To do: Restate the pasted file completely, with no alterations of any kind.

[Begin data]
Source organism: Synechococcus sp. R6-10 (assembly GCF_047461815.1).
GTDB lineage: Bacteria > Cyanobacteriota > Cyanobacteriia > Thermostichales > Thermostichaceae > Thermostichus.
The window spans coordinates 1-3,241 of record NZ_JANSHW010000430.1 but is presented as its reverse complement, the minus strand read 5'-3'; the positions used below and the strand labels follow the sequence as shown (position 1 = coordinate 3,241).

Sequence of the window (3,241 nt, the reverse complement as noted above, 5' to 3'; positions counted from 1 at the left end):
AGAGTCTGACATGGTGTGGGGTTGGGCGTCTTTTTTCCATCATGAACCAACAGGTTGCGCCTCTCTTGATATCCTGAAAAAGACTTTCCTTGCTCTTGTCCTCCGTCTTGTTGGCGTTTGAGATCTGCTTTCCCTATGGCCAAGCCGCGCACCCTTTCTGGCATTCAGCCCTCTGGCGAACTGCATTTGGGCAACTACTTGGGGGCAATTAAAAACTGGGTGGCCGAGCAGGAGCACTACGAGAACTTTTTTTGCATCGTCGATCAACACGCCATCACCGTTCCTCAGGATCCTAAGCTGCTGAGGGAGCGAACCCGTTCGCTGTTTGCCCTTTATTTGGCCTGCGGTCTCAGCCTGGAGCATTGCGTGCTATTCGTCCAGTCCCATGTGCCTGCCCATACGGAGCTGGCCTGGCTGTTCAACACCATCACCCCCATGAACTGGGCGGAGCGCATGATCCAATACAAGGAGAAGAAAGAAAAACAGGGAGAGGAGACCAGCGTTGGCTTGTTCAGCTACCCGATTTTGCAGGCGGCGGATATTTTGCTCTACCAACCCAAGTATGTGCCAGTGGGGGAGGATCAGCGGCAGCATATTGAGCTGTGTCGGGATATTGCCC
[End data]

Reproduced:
Source organism: Synechococcus sp. R6-10 (assembly GCF_047461815.1).
GTDB lineage: Bacteria > Cyanobacteriota > Cyanobacteriia > Thermostichales > Thermostichaceae > Thermostichus.
The window spans coordinates 1-3,241 of record NZ_JANSHW010000430.1 but is presented as its reverse complement, the minus strand read 5'-3'; the positions used below and the strand labels follow the sequence as shown (position 1 = coordinate 3,241).

Sequence of the window (3,241 nt, the reverse complement as noted above, 5' to 3'; positions counted from 1 at the left end):
AGAGTCTGACATGGTGTGGGGTTGGGCGTCTTTTTTCCATCATGAACCAACAGGTTGCGCCTCTCTTGATATCCTGAAAAAGACTTTCCTTGCTCTTGTCCTCCGTCTTGTTGGCGTTTGAGATCTGCTTTCCCTATGGCCAAGCCGCGCACCCTTTCTGGCATTCAGCCCTCTGGCGAACTGCATTTGGGCAACTACTTGGGGGCAATTAAAAACTGGGTGGCCGAGCAGGAGCACTACGAGAACTTTTTTTGCATCGTCGATCAACACGCCATCACCGTTCCTCAGGATCCTAAGCTGCTGAGGGAGCGAACCCGTTCGCTGTTTGCCCTTTATTTGGCCTGCGGTCTCAGCCTGGAGCATTGCGTGCTATTCGTCCAGTCCCATGTGCCTGCCCATACGGAGCTGGCCTGGCTGTTCAACACCATCACCCCCATGAACTGGGCGGAGCGCATGATCCAATACAAGGAGAAGAAAGAAAAACAGGGAGAGGAGACCAGCGTTGGCTTGTTCAGCTACCCGATTTTGCAGGCGGCGGATATTTTGCTCTACCAACCCAAGTATGTGCCAGTGGGGGAGGATCAGCGGCAGCATATTGAGCTGTGTCGGGATATTGCCC